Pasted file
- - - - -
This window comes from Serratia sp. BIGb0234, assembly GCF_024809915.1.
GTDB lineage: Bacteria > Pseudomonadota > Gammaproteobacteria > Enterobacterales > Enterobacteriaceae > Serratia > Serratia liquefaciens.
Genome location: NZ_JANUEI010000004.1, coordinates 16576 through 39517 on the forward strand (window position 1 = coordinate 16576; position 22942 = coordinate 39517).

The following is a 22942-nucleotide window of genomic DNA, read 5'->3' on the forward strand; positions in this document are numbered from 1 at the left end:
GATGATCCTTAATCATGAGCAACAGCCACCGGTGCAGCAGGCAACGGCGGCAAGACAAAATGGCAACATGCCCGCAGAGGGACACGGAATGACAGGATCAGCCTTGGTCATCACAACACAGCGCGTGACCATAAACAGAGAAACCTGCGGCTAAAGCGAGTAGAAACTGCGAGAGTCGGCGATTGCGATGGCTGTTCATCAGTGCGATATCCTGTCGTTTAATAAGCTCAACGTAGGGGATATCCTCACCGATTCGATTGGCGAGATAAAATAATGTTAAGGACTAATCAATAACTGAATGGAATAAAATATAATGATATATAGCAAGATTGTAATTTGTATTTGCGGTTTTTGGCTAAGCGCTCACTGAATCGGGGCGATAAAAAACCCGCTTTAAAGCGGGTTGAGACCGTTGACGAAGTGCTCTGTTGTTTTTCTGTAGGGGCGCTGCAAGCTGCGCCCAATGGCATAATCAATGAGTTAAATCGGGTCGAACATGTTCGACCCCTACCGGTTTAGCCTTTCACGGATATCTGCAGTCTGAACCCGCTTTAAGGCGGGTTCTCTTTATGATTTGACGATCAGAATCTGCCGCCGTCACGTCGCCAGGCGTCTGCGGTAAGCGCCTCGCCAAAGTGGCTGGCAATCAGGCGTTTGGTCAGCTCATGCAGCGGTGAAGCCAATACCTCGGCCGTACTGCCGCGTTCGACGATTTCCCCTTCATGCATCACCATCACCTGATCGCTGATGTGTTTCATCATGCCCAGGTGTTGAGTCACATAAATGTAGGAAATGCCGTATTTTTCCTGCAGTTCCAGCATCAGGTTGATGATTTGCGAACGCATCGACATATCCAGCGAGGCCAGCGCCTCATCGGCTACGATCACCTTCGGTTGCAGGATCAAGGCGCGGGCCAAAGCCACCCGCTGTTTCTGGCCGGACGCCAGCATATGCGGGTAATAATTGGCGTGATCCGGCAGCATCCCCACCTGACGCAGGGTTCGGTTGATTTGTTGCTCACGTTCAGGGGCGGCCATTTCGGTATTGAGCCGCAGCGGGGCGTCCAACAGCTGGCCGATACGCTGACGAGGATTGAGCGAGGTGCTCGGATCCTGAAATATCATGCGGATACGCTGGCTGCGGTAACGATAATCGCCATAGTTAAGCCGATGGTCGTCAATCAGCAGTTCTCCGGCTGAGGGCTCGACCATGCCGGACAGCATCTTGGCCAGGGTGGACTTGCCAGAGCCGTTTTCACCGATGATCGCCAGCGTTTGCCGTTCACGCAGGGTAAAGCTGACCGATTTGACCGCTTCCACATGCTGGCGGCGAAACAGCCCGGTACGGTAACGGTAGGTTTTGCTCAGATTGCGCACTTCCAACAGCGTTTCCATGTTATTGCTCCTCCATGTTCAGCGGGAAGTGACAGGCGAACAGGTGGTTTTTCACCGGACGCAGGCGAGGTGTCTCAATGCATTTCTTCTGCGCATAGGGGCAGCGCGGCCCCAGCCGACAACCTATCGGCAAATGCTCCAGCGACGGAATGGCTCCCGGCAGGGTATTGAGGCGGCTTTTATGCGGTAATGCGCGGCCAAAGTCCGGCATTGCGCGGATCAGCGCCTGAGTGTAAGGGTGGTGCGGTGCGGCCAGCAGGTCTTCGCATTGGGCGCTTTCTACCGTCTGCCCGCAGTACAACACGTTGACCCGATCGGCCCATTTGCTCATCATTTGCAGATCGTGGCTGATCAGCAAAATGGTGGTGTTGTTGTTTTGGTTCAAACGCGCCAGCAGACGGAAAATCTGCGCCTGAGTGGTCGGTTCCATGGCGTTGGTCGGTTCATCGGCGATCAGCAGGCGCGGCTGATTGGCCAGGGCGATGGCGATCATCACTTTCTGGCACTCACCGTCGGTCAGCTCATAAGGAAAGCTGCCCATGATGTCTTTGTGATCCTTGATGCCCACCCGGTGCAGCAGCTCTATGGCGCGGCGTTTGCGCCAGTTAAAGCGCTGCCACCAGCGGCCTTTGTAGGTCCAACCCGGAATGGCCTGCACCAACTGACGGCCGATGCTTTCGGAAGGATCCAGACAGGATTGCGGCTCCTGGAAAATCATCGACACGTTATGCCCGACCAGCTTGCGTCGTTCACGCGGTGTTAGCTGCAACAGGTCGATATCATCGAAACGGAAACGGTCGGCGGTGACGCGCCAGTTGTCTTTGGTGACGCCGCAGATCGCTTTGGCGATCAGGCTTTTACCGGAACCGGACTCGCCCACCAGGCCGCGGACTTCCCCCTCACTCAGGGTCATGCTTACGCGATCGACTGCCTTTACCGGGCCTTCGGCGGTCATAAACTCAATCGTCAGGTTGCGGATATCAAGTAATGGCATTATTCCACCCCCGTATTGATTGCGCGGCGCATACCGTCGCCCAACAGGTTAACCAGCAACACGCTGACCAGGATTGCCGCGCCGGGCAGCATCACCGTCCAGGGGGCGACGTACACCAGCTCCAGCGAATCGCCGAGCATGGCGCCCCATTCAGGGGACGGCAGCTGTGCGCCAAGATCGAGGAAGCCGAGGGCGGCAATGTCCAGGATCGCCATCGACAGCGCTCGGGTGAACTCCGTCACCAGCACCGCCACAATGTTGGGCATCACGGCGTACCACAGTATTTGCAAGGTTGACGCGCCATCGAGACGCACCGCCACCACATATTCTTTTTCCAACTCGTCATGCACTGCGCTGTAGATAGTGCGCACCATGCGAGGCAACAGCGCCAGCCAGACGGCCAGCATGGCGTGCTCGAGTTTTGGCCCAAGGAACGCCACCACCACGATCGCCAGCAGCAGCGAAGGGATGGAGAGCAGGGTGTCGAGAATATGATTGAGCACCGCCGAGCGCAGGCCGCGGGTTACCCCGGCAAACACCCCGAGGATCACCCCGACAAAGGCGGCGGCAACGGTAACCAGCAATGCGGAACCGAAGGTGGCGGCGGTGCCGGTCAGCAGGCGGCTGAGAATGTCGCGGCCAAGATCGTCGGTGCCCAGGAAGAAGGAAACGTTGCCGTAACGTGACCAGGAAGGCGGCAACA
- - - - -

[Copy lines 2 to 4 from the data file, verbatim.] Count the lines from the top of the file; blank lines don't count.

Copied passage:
GTDB lineage: Bacteria > Pseudomonadota > Gammaproteobacteria > Enterobacterales > Enterobacteriaceae > Serratia > Serratia liquefaciens.
Genome location: NZ_JANUEI010000004.1, coordinates 16576 through 39517 on the forward strand (window position 1 = coordinate 16576; position 22942 = coordinate 39517).

The following is a 22942-nucleotide window of genomic DNA, read 5'->3' on the forward strand; positions in this document are numbered from 1 at the left end: